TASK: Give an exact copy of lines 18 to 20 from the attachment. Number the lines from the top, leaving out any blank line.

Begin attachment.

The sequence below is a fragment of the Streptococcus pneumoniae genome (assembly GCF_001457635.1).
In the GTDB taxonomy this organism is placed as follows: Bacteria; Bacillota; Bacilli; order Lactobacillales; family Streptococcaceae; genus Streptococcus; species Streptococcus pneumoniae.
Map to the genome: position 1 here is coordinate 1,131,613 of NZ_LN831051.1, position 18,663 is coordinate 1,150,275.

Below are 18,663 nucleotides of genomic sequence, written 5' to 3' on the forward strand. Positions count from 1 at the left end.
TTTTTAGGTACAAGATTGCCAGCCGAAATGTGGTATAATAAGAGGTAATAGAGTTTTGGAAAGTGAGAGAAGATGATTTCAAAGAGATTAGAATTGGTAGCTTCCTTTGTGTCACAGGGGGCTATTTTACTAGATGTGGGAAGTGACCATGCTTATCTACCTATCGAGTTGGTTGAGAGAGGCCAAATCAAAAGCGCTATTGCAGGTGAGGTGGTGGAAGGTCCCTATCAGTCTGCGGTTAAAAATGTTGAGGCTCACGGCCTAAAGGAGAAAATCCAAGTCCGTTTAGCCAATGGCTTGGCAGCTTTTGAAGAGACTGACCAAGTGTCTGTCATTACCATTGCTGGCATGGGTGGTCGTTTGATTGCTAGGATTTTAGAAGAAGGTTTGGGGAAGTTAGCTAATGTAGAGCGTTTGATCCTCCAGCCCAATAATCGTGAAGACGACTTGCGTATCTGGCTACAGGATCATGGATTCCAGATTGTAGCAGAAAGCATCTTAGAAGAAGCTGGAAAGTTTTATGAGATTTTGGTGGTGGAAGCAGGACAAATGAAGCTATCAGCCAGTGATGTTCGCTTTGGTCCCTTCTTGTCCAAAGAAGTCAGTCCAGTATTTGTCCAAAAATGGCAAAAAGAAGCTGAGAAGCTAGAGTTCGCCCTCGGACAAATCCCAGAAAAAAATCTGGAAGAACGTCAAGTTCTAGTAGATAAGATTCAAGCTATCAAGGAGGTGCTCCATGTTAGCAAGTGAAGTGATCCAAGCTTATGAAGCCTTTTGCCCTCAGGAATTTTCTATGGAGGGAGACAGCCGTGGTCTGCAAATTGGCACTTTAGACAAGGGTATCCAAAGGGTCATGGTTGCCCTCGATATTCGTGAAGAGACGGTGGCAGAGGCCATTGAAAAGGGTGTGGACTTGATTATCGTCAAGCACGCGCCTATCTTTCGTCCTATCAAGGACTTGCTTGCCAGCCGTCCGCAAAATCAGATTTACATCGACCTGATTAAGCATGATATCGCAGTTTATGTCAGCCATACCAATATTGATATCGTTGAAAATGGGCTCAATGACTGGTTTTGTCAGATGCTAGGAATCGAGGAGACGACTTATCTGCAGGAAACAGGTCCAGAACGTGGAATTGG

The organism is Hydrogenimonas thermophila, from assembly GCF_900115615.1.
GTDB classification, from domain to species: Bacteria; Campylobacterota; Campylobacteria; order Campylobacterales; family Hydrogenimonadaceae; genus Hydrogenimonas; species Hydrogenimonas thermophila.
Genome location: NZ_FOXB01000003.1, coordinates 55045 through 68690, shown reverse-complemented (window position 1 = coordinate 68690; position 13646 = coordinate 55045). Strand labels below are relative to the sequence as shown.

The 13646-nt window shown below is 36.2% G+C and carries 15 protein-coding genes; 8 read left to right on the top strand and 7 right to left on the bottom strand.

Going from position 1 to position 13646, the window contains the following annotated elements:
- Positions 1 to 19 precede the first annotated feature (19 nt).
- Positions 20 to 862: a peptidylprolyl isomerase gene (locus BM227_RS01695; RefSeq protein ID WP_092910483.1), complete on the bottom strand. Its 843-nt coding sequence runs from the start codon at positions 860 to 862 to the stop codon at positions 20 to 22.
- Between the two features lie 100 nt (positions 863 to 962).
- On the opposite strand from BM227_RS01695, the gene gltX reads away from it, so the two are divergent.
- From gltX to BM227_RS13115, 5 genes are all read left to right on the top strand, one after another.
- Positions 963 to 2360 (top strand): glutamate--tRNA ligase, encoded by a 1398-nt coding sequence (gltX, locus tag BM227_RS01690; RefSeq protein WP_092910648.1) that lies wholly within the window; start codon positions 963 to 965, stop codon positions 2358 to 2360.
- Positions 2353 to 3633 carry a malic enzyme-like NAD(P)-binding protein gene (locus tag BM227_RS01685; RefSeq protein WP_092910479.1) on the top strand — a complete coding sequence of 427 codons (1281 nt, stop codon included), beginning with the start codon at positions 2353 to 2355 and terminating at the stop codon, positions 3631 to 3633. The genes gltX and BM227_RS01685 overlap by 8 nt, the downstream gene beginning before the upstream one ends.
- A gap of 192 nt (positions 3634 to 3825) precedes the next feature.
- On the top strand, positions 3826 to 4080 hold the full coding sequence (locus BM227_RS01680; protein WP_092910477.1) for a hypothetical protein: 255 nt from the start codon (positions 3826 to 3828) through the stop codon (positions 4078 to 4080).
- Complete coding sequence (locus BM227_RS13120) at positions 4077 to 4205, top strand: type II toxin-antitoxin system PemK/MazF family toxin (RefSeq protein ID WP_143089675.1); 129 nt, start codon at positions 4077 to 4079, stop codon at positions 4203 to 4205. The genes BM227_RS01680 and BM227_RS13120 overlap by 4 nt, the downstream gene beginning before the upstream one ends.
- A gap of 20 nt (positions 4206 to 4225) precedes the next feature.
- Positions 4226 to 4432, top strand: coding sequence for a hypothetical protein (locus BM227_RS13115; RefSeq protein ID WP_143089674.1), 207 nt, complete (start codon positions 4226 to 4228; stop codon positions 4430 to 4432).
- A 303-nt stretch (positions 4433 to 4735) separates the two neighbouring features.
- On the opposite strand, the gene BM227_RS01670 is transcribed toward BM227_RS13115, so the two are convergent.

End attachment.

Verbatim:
- A gap of 192 nt (positions 3634 to 3825) precedes the next feature.
- On the top strand, positions 3826 to 4080 hold the full coding sequence (locus BM227_RS01680; protein WP_092910477.1) for a hypothetical protein: 255 nt from the start codon (positions 3826 to 3828) through the stop codon (positions 4078 to 4080).
- Complete coding sequence (locus BM227_RS13120) at positions 4077 to 4205, top strand: type II toxin-antitoxin system PemK/MazF family toxin (RefSeq protein ID WP_143089675.1); 129 nt, start codon at positions 4077 to 4079, stop codon at positions 4203 to 4205. The genes BM227_RS01680 and BM227_RS13120 overlap by 4 nt, the downstream gene beginning before the upstream one ends.